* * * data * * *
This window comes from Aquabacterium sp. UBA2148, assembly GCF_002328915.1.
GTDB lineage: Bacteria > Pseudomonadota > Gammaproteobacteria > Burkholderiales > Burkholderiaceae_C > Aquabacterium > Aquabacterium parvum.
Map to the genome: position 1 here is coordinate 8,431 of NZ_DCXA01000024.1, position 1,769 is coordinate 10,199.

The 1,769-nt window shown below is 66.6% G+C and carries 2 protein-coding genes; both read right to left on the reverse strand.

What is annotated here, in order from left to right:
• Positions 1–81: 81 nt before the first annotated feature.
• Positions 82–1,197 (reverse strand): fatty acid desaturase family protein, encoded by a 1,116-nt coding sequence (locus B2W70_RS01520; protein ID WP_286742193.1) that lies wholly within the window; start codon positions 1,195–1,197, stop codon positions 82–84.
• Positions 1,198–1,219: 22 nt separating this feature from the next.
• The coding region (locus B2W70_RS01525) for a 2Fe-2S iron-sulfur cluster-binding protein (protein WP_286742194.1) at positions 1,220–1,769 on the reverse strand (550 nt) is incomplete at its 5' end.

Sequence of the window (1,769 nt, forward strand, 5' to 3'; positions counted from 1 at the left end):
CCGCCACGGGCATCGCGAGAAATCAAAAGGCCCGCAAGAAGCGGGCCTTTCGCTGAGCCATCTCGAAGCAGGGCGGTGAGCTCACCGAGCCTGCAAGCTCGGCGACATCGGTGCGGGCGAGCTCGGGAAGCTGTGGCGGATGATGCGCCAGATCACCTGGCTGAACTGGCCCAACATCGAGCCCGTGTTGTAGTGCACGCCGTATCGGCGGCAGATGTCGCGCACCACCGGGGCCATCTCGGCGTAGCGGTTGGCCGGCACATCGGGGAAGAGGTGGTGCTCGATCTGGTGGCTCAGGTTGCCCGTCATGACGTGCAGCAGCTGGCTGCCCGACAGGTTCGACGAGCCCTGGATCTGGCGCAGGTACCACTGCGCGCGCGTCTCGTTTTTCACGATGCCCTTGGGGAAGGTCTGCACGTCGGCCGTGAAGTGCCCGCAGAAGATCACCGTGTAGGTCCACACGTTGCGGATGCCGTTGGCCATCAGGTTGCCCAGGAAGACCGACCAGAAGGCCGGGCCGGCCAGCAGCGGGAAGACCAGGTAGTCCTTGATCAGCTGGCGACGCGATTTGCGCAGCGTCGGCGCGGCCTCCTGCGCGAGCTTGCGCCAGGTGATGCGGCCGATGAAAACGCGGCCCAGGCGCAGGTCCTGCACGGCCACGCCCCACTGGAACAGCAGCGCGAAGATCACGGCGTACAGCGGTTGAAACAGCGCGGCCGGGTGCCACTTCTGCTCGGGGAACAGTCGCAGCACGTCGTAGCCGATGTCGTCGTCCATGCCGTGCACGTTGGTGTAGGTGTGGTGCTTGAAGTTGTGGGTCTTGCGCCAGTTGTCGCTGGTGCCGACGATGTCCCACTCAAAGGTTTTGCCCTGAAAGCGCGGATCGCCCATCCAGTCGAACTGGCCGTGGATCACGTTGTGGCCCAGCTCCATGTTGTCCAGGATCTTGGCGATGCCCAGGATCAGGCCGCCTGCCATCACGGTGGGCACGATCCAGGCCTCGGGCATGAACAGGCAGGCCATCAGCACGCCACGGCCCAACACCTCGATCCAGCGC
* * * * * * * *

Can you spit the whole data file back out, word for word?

This window comes from Aquabacterium sp. UBA2148, assembly GCF_002328915.1.
GTDB lineage: Bacteria > Pseudomonadota > Gammaproteobacteria > Burkholderiales > Burkholderiaceae_C > Aquabacterium > Aquabacterium parvum.
Map to the genome: position 1 here is coordinate 8,431 of NZ_DCXA01000024.1, position 1,769 is coordinate 10,199.

The 1,769-nt window shown below is 66.6% G+C and carries 2 protein-coding genes; both read right to left on the reverse strand.

What is annotated here, in order from left to right:
• Positions 1–81: 81 nt before the first annotated feature.
• Positions 82–1,197 (reverse strand): fatty acid desaturase family protein, encoded by a 1,116-nt coding sequence (locus B2W70_RS01520; protein ID WP_286742193.1) that lies wholly within the window; start codon positions 1,195–1,197, stop codon positions 82–84.
• Positions 1,198–1,219: 22 nt separating this feature from the next.
• The coding region (locus B2W70_RS01525) for a 2Fe-2S iron-sulfur cluster-binding protein (protein WP_286742194.1) at positions 1,220–1,769 on the reverse strand (550 nt) is incomplete at its 5' end.

Sequence of the window (1,769 nt, forward strand, 5' to 3'; positions counted from 1 at the left end):
CCGCCACGGGCATCGCGAGAAATCAAAAGGCCCGCAAGAAGCGGGCCTTTCGCTGAGCCATCTCGAAGCAGGGCGGTGAGCTCACCGAGCCTGCAAGCTCGGCGACATCGGTGCGGGCGAGCTCGGGAAGCTGTGGCGGATGATGCGCCAGATCACCTGGCTGAACTGGCCCAACATCGAGCCCGTGTTGTAGTGCACGCCGTATCGGCGGCAGATGTCGCGCACCACCGGGGCCATCTCGGCGTAGCGGTTGGCCGGCACATCGGGGAAGAGGTGGTGCTCGATCTGGTGGCTCAGGTTGCCCGTCATGACGTGCAGCAGCTGGCTGCCCGACAGGTTCGACGAGCCCTGGATCTGGCGCAGGTACCACTGCGCGCGCGTCTCGTTTTTCACGATGCCCTTGGGGAAGGTCTGCACGTCGGCCGTGAAGTGCCCGCAGAAGATCACCGTGTAGGTCCACACGTTGCGGATGCCGTTGGCCATCAGGTTGCCCAGGAAGACCGACCAGAAGGCCGGGCCGGCCAGCAGCGGGAAGACCAGGTAGTCCTTGATCAGCTGGCGACGCGATTTGCGCAGCGTCGGCGCGGCCTCCTGCGCGAGCTTGCGCCAGGTGATGCGGCCGATGAAAACGCGGCCCAGGCGCAGGTCCTGCACGGCCACGCCCCACTGGAACAGCAGCGCGAAGATCACGGCGTACAGCGGTTGAAACAGCGCGGCCGGGTGCCACTTCTGCTCGGGGAACAGTCGCAGCACGTCGTAGCCGATGTCGTCGTCCATGCCGTGCACGTTGGTGTAGGTGTGGTGCTTGAAGTTGTGGGTCTTGCGCCAGTTGTCGCTGGTGCCGACGATGTCCCACTCAAAGGTTTTGCCCTGAAAGCGCGGATCGCCCATCCAGTCGAACTGGCCGTGGATCACGTTGTGGCCCAGCTCCATGTTGTCCAGGATCTTGGCGATGCCCAGGATCAGGCCGCCTGCCATCACGGTGGGCACGATCCAGGCCTCGGGCATGAACAGGCAGGCCATCAGCACGCCACGGCCCAACACCTCGATCCAGCGC